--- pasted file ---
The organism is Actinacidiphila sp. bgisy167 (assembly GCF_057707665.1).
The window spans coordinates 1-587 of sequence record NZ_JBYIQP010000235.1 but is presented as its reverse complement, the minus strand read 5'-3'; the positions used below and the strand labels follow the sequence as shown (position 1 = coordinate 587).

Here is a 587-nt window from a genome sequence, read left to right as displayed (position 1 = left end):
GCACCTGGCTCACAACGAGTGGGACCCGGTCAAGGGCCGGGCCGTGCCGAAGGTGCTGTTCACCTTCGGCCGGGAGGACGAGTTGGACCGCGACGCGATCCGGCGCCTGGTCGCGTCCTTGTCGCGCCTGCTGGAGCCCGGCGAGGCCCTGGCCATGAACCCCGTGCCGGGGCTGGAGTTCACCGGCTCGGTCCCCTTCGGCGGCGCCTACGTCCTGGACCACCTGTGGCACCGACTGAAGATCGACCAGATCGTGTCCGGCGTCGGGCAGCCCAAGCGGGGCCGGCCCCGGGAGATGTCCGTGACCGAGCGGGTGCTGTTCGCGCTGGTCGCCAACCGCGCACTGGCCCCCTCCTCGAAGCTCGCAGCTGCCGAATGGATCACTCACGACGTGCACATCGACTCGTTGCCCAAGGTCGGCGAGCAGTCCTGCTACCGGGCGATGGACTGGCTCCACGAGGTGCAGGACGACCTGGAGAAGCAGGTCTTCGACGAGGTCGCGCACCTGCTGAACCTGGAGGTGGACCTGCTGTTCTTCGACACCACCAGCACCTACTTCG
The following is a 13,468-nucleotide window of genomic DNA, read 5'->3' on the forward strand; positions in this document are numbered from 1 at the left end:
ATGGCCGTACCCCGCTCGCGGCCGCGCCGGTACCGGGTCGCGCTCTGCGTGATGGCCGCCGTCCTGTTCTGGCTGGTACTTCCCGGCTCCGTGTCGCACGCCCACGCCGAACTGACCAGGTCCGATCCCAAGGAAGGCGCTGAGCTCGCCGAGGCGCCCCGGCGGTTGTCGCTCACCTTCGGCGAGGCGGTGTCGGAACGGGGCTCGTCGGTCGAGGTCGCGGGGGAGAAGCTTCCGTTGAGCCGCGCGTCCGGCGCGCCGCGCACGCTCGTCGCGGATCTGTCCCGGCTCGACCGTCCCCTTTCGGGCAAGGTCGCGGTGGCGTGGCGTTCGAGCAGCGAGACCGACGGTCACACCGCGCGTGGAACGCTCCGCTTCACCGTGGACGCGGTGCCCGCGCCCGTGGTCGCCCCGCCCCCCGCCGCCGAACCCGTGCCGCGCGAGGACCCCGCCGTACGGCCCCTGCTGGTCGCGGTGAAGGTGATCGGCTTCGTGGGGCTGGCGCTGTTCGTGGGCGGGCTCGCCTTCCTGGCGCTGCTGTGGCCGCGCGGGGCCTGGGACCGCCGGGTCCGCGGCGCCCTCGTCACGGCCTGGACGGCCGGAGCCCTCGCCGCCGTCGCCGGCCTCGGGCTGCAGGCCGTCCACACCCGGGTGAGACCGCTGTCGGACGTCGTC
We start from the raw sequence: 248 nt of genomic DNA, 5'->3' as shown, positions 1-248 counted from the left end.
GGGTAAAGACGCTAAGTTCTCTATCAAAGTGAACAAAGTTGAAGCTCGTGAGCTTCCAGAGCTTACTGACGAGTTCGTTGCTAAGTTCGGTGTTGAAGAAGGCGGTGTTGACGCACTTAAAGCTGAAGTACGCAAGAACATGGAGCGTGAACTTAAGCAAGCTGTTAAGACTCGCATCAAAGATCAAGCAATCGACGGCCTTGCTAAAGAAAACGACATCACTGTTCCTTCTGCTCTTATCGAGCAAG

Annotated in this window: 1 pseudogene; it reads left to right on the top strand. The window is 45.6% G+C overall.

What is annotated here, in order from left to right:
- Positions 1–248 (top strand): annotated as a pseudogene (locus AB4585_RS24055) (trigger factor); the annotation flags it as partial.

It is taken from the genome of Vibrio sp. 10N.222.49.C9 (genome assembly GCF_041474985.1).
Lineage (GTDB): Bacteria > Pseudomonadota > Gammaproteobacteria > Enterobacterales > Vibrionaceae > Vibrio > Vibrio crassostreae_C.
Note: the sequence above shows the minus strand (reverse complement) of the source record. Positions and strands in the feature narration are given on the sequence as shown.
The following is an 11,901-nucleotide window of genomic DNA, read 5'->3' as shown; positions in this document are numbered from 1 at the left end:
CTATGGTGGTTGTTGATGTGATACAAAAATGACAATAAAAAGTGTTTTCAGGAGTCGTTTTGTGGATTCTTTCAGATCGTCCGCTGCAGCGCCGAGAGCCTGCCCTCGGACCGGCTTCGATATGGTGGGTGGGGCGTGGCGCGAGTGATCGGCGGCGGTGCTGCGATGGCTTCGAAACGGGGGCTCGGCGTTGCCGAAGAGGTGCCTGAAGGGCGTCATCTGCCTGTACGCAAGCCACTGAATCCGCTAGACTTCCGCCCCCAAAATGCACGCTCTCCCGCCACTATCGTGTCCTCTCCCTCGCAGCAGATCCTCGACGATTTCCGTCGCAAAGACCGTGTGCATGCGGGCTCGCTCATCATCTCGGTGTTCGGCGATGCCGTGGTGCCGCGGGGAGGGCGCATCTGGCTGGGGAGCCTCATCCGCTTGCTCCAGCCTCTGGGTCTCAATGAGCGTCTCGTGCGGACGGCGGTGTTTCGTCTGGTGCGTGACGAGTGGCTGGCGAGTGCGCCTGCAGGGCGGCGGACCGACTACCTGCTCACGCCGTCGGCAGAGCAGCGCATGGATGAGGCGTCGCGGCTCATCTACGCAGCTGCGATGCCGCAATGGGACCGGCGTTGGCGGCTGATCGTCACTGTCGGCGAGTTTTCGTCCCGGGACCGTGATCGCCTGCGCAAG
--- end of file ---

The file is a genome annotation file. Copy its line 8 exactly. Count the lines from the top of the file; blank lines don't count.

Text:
GGGTAAAGACGCTAAGTTCTCTATCAAAGTGAACAAAGTTGAAGCTCGTGAGCTTCCAGAGCTTACTGACGAGTTCGTTGCTAAGTTCGGTGTTGAAGAAGGCGGTGTTGACGCACTTAAAGCTGAAGTACGCAAGAACATGGAGCGTGAACTTAAGCAAGCTGTTAAGACTCGCATCAAAGATCAAGCAATCGACGGCCTTGCTAAAGAAAACGACATCACTGTTCCTTCTGCTCTTATCGAGCAAG